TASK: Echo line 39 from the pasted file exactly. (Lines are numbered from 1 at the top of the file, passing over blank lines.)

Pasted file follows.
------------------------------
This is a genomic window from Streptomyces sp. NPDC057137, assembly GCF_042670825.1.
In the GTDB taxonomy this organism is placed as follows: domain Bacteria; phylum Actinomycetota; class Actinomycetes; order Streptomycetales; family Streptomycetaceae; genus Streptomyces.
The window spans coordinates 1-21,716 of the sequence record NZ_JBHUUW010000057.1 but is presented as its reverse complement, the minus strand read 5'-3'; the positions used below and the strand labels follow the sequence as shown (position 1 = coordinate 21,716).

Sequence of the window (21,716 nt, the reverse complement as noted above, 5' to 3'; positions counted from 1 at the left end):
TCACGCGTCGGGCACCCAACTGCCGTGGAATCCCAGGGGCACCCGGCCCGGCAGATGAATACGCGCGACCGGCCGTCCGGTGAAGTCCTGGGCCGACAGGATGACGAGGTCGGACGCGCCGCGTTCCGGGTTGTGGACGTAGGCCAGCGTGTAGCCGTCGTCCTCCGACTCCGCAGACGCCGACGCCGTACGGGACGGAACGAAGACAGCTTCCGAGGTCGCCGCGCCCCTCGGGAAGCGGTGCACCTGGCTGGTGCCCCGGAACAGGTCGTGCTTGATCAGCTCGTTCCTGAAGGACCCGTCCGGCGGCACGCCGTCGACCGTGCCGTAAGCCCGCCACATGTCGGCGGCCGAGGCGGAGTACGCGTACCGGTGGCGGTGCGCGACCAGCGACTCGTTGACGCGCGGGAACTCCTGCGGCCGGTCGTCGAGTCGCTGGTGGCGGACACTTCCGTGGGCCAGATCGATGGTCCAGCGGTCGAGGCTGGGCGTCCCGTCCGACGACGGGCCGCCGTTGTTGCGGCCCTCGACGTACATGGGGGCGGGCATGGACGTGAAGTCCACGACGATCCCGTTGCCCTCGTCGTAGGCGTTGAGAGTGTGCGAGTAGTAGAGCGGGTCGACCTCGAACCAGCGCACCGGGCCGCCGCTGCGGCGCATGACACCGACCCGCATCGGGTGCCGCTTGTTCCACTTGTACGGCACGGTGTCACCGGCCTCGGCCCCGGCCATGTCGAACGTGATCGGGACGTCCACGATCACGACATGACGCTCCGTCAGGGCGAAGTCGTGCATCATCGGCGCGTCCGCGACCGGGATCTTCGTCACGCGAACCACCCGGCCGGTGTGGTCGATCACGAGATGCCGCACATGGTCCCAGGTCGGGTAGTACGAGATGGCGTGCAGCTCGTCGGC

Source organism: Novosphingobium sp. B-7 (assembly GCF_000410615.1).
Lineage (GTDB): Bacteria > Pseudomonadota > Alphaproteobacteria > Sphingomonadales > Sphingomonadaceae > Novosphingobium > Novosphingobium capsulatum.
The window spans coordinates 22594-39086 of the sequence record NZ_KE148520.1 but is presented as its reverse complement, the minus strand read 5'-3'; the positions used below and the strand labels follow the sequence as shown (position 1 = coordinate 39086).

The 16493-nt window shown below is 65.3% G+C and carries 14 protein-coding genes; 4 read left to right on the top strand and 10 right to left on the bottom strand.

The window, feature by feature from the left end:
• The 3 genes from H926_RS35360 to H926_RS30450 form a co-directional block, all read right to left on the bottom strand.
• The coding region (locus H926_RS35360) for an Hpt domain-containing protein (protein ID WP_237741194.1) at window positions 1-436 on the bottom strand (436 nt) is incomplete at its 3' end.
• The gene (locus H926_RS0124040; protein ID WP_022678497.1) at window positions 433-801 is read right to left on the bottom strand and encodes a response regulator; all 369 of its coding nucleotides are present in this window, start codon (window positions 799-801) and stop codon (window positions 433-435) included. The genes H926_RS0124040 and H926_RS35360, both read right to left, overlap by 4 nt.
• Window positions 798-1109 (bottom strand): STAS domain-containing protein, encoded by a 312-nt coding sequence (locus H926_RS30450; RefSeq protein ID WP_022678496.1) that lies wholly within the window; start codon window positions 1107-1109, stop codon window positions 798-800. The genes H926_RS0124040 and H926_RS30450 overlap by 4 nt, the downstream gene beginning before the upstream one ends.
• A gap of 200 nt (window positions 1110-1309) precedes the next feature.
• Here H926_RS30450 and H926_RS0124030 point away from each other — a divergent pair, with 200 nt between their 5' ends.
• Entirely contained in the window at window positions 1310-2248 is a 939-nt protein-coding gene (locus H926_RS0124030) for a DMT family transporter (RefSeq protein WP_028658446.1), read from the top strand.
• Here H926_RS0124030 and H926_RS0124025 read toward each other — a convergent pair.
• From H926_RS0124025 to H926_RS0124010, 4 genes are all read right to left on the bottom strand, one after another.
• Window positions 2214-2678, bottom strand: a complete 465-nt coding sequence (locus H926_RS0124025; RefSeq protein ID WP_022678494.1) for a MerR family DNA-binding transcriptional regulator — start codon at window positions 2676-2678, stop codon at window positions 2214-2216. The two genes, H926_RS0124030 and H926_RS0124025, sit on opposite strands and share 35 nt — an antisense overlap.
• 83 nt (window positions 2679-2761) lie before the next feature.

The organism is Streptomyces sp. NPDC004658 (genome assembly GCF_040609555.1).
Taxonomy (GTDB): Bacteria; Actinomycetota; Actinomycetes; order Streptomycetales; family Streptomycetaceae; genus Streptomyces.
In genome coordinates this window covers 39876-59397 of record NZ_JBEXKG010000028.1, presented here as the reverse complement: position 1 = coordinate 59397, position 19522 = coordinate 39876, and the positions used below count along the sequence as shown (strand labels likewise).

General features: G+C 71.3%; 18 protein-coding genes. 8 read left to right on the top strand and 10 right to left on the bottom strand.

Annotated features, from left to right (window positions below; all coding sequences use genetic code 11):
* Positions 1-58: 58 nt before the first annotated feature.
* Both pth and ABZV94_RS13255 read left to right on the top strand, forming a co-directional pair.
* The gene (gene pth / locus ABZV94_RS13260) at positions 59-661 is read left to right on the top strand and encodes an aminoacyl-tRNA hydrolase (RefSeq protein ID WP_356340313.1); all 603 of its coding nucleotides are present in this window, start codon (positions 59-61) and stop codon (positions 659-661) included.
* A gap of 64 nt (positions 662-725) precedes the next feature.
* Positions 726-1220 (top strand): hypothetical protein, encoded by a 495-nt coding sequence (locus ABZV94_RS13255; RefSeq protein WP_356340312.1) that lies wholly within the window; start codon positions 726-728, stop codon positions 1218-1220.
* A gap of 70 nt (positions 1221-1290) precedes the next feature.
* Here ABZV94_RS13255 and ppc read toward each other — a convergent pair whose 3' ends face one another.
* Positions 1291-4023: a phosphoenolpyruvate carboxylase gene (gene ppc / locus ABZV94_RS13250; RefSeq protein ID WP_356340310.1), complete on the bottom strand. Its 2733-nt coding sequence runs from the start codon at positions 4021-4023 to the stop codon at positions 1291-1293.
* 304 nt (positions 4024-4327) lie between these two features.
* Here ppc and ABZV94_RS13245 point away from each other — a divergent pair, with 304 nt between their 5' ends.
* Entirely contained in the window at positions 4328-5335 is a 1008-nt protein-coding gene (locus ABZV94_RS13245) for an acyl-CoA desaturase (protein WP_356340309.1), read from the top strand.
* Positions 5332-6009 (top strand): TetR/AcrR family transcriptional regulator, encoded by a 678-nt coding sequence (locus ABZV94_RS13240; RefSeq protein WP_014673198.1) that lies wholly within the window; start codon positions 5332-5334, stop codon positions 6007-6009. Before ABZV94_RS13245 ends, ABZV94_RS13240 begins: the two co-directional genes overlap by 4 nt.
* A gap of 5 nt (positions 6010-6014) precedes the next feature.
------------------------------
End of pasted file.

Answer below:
* A gap of 5 nt (positions 6010-6014) precedes the next feature.